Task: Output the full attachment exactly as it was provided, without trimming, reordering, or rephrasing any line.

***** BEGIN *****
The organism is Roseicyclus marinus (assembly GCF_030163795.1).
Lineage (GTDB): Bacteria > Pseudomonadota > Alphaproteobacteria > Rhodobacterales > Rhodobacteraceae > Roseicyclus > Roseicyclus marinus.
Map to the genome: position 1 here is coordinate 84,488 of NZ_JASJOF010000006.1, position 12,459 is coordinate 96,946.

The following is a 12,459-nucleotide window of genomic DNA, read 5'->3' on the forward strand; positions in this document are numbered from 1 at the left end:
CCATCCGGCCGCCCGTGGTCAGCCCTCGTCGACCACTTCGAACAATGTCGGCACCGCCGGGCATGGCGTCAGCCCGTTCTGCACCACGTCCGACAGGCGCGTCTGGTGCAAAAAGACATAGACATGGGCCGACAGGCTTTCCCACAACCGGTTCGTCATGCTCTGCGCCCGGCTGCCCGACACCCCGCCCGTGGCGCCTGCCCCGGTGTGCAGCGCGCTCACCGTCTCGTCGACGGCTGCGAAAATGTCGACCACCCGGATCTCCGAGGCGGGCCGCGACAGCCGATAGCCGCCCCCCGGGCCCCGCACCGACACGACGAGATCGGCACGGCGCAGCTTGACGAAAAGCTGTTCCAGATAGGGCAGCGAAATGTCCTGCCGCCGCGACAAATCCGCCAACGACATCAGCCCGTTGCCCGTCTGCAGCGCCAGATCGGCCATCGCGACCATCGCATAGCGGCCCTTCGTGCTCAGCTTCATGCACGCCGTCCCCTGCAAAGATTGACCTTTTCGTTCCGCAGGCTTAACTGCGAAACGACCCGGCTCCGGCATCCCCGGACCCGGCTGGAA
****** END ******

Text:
The organism is Roseicyclus marinus (assembly GCF_030163795.1).
Lineage (GTDB): Bacteria > Pseudomonadota > Alphaproteobacteria > Rhodobacterales > Rhodobacteraceae > Roseicyclus > Roseicyclus marinus.
Map to the genome: position 1 here is coordinate 84,488 of NZ_JASJOF010000006.1, position 12,459 is coordinate 96,946.

The following is a 12,459-nucleotide window of genomic DNA, read 5'->3' on the forward strand; positions in this document are numbered from 1 at the left end:
CCATCCGGCCGCCCGTGGTCAGCCCTCGTCGACCACTTCGAACAATGTCGGCACCGCCGGGCATGGCGTCAGCCCGTTCTGCACCACGTCCGACAGGCGCGTCTGGTGCAAAAAGACATAGACATGGGCCGACAGGCTTTCCCACAACCGGTTCGTCATGCTCTGCGCCCGGCTGCCCGACACCCCGCCCGTGGCGCCTGCCCCGGTGTGCAGCGCGCTCACCGTCTCGTCGACGGCTGCGAAAATGTCGACCACCCGGATCTCCGAGGCGGGCCGCGACAGCCGATAGCCGCCCCCCGGGCCCCGCACCGACACGACGAGATCGGCACGGCGCAGCTTGACGAAAAGCTGTTCCAGATAGGGCAGCGAAATGTCCTGCCGCCGCGACAAATCCGCCAACGACATCAGCCCGTTGCCCGTCTGCAGCGCCAGATCGGCCATCGCGACCATCGCATAGCGGCCCTTCGTGCTCAGCTTCATGCACGCCGTCCCCTGCAAAGATTGACCTTTTCGTTCCGCAGGCTTAACTGCGAAACGACCCGGCTCCGGCATCCCCGGACCCGGCTGGAA